Without a calf muscle specific ongoing conditioning and strengthening programme re-injury is always just around the corner.

    Of course if it was alwa
     
  7. wdd

    wdd Well-Known Member

    Re: Management of Calf Strains (“Tennis Leg”)

    The inital article seems to miss out an important final stage in the management of calf muscle strains, ie specific calf muscle strength training and conditioning. Although it possibly hints at it in one of the final statements "Once these milestones have been reached, more advanced exercises can be incorporated under the supervision of a rehabilitation expert, who specializes in working with endurance athletes".

    There would seem to be room for an ongoing programme containing: progressive Alfredson's eccentric exercises and plyometrics, at least.

    Without a calf muscle specific, ongoing, conditioning and strengthening programme re-injury is just around the corner.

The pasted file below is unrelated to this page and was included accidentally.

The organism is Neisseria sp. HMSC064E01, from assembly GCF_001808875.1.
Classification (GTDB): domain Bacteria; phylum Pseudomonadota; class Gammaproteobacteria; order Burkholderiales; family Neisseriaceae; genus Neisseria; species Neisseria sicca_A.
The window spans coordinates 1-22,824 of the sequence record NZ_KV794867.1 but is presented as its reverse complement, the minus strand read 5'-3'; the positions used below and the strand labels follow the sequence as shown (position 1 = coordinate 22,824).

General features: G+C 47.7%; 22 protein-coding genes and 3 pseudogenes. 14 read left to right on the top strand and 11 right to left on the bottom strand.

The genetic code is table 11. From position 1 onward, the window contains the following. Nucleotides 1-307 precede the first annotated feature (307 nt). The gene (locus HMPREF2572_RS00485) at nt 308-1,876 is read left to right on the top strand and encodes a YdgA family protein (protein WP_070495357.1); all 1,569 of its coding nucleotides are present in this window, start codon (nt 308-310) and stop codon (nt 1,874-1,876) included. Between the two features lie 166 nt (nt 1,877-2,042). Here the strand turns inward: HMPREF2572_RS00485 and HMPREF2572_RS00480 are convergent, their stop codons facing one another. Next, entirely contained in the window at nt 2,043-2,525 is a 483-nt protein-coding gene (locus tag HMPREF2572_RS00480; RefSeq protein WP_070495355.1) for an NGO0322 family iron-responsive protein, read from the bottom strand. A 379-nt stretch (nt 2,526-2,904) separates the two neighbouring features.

Bill
     
  8. NewsBot

    NewsBot The Admin that posts the news.

    Articles:
    1
    Re: Management of Calf Strains (“Tennis Leg”)

    Acute Compartment Syndrome After Medial Gastrocnemius Tear
    Yan Kit Sit and Tun Hing Lui,
    Foot Ankle Spec July 21, 2014
     
  9. NewsBot

    NewsBot The Admin that posts the news.

    Articles:
    1
    Re: Management of Calf Strains (“Tennis Leg”)

    Acute Compartment Syndrome after Gastrocnemius Rupture (Tennis Leg) in a Nonathlete without Trauma
    Li Tao, MD, Huang Jun, MD, Ding Muliang, MD, Song Deye, MD, Ni Jiangdong, MD
    The Journal of Foot and Ankle Surgery; Articles in Press
     
  10. NewsBot

    NewsBot The Admin that posts the news.

    Articles:
    1
    Re: Management of Calf Strains (“Tennis Leg”)

    Return to Play After Soleus Muscle Injuries
    Carles Pedret et al
    Orthopaedic Journal of Sports Medicine July 2015 vol. 3 no. 7
     
  11. NewsBot

    NewsBot The Admin that posts the news.

    Articles:
    1
    Re: Management of Calf Strains (Tennis Leg?)

    Tennis Leg: A Unique “Strain”, Management Approach and
    Review of the Literature